This superb volume from Black Widow Press landed on my desk a few days ago & I have only been able to dip into it from time to time between writing deadlines & preparations for moving (to Boise, ID for the spring semester). I recommend it wholeheartedly as what may be the definitive collection of Eshleman’s poetic oeuvre. Very useful — for both the new reader and the one who is familiar with CE’s work — is the book’s frame: Stuart Kendall’s “Introduction,” locating the man and the work, and Eshleman’s own 70-page post-face, “Gratitude and Annotation” which is both a poetics and a commentary on the works presented. When I first opened the book I came by chance to the following two lines, the final lines of the poem “Ode to Reich,” from the late sixties, which, I believe manage to encapsulate Eshleman’s poetics and seem totally cogent & operative to me today:
… that poetry is translation not just of language
but the passing of a psyche into new form.
Here is Robert Kelly, one of Eshleman’s compañeros & “fellow argonauts” in poetry since the earliest days, with an enlightening quatrième de couverture:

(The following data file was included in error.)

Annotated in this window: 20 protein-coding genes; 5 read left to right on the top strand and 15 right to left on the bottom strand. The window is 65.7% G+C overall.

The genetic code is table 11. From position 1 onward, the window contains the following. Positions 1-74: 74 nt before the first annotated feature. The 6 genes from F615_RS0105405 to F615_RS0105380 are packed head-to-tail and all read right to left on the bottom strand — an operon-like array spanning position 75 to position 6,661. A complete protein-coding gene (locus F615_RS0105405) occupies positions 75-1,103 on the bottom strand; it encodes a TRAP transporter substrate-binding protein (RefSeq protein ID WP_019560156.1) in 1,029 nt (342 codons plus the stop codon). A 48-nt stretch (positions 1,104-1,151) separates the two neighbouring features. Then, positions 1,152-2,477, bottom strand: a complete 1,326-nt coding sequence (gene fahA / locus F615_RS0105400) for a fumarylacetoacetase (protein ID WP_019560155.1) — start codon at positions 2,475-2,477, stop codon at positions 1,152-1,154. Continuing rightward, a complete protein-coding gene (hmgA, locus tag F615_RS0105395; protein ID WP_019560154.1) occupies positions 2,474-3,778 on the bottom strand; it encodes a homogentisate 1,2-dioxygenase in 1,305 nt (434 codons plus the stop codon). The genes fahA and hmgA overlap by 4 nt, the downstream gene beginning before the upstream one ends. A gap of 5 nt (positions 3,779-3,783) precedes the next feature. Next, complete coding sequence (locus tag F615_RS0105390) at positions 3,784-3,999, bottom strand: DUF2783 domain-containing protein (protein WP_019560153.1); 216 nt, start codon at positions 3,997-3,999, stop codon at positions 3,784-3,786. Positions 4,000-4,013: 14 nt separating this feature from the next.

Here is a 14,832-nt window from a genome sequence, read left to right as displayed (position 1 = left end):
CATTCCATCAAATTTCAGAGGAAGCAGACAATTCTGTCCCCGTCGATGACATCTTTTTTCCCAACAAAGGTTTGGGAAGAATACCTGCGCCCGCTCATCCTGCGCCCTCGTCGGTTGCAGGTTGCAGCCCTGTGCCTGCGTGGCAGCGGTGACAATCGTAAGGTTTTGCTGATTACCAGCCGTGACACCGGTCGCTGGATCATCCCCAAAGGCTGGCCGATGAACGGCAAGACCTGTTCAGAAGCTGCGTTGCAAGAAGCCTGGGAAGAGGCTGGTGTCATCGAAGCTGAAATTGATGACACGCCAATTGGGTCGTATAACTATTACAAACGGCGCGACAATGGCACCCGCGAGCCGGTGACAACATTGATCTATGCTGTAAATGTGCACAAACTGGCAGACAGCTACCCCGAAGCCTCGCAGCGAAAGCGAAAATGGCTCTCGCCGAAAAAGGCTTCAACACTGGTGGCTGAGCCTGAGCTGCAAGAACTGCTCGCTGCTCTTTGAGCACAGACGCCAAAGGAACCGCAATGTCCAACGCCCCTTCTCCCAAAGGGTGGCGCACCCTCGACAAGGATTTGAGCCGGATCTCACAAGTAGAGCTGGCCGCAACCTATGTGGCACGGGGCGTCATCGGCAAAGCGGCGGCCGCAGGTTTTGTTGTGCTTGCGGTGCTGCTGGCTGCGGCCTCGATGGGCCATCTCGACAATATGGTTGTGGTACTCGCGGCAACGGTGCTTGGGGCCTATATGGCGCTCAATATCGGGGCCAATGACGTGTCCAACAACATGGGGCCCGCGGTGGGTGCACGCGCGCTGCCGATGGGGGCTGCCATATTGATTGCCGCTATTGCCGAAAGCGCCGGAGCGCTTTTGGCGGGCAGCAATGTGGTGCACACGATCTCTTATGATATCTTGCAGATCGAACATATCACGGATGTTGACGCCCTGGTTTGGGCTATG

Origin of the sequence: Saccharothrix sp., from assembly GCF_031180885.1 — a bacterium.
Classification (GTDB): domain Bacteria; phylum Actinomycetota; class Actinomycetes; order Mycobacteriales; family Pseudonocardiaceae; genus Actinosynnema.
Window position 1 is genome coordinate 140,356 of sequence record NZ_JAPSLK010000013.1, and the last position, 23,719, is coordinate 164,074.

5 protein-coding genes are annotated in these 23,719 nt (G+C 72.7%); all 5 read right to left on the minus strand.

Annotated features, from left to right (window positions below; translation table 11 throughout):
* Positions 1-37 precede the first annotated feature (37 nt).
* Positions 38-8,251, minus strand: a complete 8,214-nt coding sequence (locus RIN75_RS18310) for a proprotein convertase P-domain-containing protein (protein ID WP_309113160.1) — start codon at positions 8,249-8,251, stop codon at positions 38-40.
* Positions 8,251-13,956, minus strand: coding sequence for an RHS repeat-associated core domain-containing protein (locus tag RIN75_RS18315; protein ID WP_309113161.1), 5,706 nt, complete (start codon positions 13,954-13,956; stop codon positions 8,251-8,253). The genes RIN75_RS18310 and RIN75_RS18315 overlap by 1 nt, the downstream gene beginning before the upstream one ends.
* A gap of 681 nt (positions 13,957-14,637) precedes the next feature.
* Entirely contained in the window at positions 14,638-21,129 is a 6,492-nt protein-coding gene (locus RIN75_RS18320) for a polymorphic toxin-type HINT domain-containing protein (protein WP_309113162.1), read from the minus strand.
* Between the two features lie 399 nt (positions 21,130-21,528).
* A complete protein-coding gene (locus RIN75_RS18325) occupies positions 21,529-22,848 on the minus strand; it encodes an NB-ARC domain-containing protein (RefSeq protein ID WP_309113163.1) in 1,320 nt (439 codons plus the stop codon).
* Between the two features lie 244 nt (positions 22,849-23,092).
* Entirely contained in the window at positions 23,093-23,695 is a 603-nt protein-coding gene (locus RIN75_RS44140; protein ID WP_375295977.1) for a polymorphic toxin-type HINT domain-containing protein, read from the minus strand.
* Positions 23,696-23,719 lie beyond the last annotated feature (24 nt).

“Nobody is like him in his struggle. With ornery stubbornness he has kept visiting the dark occasions, and brought back for us poems unlike anybody else’s. At times he makes the wildness of most poetry seem merely effete. Because he has gone down and done so with a language fit for his researches: clotted, angry, surprised, full of grunts as a cartoon, full of magical gleams like sunlight striking through chinks of rock, hard as tourmaline, streets of mica peeled away.
I know of no poet who has fed so richly from the thingliness of the world beneath his feet, none who so resists the glamour of beliefs. He is a shaman without a single superstition.”